2.-Do not make known your silly assumptions based on how a girl and/or her friends look. For instance: If we say that we are members of Zeta Phi Beta Sorority, Inc., the appropriate response is NOT “Oh, I didn’t picture y’all as Zetas.” The same goes for if a woman says she’s a hill staffer, an engineer, a social media strategist, an MBA–that type of response is surely not a compliment.

3.-Do not act overly impressed if I use an SAT word. It only makes you look dumb. Again, this type of response is not a compliment.

4.- For those of you without a wingman: if you are talking to a girl, and her friend is close by, do not accuse her friend of being nosy. She is not being nosy, she is being a friend. If it bothers you, step your game up and get a wingman.

5.-DO compliment a woman on her overall look and style. I like when a man says he likes my hair, especially when I just got it done.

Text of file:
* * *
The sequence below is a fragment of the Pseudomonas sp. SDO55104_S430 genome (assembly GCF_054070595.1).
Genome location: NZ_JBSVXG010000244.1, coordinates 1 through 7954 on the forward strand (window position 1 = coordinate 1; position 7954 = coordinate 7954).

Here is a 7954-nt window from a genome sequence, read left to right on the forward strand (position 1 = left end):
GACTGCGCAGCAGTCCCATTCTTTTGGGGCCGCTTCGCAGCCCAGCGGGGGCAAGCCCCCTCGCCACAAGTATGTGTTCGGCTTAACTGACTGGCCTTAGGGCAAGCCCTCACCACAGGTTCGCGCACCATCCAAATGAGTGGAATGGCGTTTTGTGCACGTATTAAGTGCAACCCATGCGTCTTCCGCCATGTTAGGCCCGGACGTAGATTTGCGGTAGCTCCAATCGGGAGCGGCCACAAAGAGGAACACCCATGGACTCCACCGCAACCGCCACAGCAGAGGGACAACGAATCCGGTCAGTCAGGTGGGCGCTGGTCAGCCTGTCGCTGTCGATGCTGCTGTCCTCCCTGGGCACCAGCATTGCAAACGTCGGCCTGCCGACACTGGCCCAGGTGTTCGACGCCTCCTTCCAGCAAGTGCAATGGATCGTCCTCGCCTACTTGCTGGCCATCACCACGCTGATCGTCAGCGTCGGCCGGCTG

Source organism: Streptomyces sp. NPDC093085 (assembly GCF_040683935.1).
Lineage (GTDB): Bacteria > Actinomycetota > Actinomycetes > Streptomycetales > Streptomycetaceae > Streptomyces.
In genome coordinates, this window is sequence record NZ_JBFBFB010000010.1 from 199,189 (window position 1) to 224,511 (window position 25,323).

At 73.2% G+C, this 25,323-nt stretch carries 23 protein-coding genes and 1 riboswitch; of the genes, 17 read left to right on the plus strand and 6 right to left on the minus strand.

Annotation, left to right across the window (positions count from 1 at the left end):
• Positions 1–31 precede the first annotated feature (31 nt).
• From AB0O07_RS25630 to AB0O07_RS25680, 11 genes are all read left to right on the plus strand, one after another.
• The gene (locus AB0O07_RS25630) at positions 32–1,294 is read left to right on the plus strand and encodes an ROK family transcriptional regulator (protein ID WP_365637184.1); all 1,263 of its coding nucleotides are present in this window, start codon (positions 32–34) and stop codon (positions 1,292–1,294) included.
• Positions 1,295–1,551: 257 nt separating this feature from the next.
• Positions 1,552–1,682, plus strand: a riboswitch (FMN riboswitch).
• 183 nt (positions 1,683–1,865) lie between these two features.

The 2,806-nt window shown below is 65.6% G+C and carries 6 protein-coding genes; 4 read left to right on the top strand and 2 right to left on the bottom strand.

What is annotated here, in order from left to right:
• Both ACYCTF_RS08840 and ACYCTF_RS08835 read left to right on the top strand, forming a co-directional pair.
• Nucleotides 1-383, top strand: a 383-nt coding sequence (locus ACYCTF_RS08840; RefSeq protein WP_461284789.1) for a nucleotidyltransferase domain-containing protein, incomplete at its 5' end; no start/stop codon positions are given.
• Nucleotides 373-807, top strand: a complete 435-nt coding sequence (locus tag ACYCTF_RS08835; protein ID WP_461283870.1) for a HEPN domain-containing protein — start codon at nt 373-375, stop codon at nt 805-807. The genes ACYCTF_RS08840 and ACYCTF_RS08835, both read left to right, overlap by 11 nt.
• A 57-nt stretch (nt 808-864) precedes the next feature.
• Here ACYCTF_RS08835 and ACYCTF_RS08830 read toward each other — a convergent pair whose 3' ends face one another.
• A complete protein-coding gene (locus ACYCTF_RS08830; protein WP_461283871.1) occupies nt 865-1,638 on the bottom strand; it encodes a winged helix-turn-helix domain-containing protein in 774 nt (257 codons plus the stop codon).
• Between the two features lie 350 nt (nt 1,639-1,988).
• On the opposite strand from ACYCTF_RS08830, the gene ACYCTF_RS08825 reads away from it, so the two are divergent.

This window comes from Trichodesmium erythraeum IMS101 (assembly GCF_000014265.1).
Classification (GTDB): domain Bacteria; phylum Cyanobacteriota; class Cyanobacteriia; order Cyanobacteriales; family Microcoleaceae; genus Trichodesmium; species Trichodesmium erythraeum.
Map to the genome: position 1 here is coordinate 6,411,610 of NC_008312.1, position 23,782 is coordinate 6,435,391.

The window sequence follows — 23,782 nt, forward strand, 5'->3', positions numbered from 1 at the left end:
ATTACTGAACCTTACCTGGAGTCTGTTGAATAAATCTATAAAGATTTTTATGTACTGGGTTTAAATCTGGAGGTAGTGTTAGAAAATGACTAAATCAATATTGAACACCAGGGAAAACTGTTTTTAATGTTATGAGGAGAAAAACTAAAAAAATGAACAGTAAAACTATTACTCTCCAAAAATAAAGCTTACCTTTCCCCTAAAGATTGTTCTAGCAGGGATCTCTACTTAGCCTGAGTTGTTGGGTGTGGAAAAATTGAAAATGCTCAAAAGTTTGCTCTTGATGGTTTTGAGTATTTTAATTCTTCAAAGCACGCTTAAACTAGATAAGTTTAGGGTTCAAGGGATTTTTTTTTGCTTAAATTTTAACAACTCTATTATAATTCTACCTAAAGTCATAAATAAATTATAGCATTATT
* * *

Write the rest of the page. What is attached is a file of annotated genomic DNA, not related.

6.-DON’T Compliment a woman on her body in a suggestive or sexual way. “you got nice lips” is NOT the same as “wow, you’re pretty” or “you have a great smile.” I have nothing esle to say on this.

7. Don’t follow me around in the club. I do not come to the club to acquire a “club boyfriend” for the night. Just because you buy me a drink, chat me up, and/or look halfway decent doesn’t mean you can stay attached to my hip all night. Stop the foolishness.

8.-Don’t grab my ass in the club. Or any other part of my body. I shouldn’t even have to tell you this. I know that if I wear skinny jeans to a club or a lounge, men will look. I realize this. But please. Unless we are dating, then there is no safe space for that kind of touching. This is not an R. Kelly song.